Writing@CSU Activities Bank
Creating an Annotated Bibliography
Contributed by Mike Palmquist
Goals: To help students understand key concepts in an annotated bibliography
I’ve used this handout to help students understand the key concepts in an annotated bibliography. I can put it on an overhead slide or post it to the class Web page.
Typically, an annotated bibliography consists of a citation followed by an annotation. An annotation is a short summary of a source. Annotated bibliographies are especially helpful when you are doing group work, since people involved in a writing group may not have read all the sources that their group has identified as being relevant to an issue.
Your bibliography should be arranged alphabetically and you should use the MLA format (Modern Language Association). If you are unfamiliar with this format, you should consult pages 561 to 565 in the Prentice Hall Guide for College Writers.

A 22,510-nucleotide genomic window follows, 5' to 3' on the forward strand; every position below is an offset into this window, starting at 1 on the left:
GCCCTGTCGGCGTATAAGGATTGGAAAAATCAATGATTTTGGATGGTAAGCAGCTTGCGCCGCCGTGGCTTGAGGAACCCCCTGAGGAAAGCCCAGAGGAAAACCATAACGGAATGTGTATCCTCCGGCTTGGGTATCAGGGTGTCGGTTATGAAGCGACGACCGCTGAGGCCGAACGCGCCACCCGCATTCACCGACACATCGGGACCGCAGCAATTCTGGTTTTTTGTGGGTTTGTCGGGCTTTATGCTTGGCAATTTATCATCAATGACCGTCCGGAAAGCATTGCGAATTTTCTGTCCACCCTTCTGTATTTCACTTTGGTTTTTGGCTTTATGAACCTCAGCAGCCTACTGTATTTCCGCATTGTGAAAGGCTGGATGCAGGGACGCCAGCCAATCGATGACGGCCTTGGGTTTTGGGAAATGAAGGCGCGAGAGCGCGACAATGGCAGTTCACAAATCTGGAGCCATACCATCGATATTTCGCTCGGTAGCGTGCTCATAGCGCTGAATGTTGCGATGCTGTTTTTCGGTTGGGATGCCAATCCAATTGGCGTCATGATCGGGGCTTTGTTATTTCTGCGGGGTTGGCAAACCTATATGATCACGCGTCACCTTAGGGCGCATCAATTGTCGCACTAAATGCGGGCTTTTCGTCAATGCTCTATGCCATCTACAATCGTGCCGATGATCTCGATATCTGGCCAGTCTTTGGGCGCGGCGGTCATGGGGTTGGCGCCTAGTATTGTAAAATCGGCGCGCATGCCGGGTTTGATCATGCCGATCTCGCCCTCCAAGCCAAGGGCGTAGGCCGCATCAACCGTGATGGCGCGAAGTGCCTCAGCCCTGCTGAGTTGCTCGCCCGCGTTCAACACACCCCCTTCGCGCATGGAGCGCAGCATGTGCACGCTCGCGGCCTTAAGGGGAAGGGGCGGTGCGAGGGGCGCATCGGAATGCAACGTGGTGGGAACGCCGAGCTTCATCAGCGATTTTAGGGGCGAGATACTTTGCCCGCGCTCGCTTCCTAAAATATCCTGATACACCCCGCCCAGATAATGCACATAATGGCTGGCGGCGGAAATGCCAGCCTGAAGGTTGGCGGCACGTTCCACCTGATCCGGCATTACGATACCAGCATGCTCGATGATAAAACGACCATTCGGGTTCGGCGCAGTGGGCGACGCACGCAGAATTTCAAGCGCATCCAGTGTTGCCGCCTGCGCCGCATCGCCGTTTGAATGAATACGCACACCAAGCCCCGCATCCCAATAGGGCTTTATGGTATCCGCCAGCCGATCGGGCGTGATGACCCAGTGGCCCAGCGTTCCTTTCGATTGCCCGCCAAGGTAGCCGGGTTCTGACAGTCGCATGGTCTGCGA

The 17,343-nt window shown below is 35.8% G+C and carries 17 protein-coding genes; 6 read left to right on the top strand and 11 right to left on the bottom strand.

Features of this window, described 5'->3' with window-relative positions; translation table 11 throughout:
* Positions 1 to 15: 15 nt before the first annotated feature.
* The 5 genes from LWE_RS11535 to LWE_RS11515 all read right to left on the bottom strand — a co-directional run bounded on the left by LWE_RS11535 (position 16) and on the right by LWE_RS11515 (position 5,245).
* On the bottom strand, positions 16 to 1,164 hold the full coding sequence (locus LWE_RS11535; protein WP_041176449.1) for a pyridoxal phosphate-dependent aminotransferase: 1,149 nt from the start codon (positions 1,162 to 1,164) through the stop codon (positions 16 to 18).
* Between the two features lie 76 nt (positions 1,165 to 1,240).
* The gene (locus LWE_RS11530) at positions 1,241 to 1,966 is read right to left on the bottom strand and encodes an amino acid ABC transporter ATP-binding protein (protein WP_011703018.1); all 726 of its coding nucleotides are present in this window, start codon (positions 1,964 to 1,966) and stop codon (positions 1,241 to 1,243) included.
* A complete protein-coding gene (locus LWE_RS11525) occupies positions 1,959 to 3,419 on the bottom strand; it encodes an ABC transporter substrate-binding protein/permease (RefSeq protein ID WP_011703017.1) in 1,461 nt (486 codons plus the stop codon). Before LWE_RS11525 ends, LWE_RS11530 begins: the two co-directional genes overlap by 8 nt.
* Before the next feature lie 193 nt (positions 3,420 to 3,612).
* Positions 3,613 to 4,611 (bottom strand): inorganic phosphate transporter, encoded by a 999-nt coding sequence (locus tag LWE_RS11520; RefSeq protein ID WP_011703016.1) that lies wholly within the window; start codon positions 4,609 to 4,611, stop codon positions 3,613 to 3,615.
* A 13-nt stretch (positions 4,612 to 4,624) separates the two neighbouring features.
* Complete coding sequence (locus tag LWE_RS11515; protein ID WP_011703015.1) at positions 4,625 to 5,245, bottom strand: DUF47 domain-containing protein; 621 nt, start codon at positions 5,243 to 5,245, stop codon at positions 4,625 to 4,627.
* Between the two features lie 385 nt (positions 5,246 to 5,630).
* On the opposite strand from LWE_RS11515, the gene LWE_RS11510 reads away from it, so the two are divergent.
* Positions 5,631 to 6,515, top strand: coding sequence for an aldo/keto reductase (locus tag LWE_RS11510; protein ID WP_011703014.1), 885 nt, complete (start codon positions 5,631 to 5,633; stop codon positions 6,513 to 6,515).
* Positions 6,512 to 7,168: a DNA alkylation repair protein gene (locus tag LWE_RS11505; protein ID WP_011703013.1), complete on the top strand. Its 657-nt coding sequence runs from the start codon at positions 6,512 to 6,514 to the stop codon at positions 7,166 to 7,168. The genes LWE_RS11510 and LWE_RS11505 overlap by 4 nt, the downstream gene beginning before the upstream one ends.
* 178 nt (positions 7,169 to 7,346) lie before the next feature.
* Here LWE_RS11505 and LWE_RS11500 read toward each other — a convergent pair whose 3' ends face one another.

Example entry in an annotated bibliography:
Cazden, Courtney B. “Classroom discourse.” Handbook of research on teaching (Third Edition). Ed. Merrill C. Wittrock.
Cazden reviews research in classroom discourse from a sociolinguistic perspective. She provides a fairly useful discussion of some of the key issues in the field and concludes with a discussion of the relationships between discourse and cognition.
Note the use of quotation marks in chapter titles, underlining of book titles, and the use of periods and commas between elements of the citation. For a fuller discussion of these elements, see pages 561 to 565 in the Prentice Hall Guide.